As the coronavirus pandemic continues to grow worldwide, New Mexico’s schools will remain closed through the end of the school year, according to an announcement this morning by Gov. Michelle Lujan Grisham and the Public Education Department, or PED.

At the time of this writing, there have been 136 cases of COVID-19, including one death. A previous emergency health order had closed the schools through April 6.

“We’re working vry hard to contain the virus, and we have to continue to take aggressive steps to mitigate spread and protect New Mexicans of every age all across the state. It is more important than ever that we make sure all New Mexicans are heeding the imperative to stay home,” Lujan Grisham said. “Keeping schools closed is one of the most important tools we have to support the social distancing that can help us reduce and mitigate the spread of the virus.”

The school closings mean that graduations and proms will be postponed, according to the press release, and students will not be required to make up the missed instructional days. School districts are required to come up with “technology based and non-technology-based continuous learning plans,” said public education secretary Ryan Stewart.

Individual districts will design measures by which students can demonstrate eligibility for graduation, the press release says. Those measures could include testing, completing a series of assignments, passing an exam or demonstrating applied work experience.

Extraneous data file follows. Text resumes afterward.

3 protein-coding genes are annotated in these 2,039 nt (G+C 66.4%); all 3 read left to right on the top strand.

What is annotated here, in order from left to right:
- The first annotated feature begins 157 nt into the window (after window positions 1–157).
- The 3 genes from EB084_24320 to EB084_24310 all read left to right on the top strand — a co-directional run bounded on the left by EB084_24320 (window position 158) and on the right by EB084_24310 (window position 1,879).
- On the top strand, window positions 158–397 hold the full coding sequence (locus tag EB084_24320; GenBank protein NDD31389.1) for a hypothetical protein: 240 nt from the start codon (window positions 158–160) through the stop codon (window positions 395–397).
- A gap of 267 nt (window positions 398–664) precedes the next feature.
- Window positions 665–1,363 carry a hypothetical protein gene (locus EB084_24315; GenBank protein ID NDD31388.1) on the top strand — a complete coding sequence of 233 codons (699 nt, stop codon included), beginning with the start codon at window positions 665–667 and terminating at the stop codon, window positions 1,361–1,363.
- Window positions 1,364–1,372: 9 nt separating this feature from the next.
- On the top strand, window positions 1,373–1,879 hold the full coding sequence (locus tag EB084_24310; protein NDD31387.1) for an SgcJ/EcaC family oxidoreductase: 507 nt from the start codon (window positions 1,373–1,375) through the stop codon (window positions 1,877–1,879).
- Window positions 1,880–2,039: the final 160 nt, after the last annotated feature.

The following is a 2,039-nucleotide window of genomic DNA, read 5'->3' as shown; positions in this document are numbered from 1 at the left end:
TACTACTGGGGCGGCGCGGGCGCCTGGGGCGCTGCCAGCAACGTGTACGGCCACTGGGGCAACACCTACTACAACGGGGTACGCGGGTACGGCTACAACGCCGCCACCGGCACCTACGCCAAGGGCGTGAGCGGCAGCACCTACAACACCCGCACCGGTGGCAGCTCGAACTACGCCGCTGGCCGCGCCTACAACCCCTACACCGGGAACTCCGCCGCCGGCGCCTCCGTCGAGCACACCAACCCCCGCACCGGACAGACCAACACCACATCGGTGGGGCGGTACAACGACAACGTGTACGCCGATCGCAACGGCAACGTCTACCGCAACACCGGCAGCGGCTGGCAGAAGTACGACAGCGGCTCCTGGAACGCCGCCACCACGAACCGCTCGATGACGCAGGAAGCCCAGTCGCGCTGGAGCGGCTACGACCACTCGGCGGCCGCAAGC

Seniors will have until June 19 to demonstrate eligibility to graduate, and can make up work in the summer. No student will be denied graduation for lack of access to demonstrate eligibility, the press release says.

Graduation ceremonies will be held virtually or postponed, depending on the prevailing health order at the time.

All school districts in the state have plans to provide meals during this period.

Both federal and state standardized testing have been waived for the school year.

Options for graduation include passing a locally designed test or completing a locally designed series of assignments; achieving a “set cut score” on a college entrance exam or demonstrating applied work experience.

School athletics are expected to resume this summer with practices and camps. Decisions about varsity letters will be made locally.

Child care facilities, both home-based and center-based, are considered essential services and remain open. The governor’s office is also “incentivizing child care facilities to remain open,” according to an FAQ sheet on the closures. The press release is available here.

Leota Harriman
Leota Harriman

Leota started working for The Independent in 2006, working her way up through the ranks. An employee buyout in 2010 led to her ownership of the newspaper. Leota has served on the board of the N.M. Press Association, and is currently its First Vice President. She is passionate about health and wellness, especially mental health, and loves making art. She can be reached at news.ind.editor@gmail.com.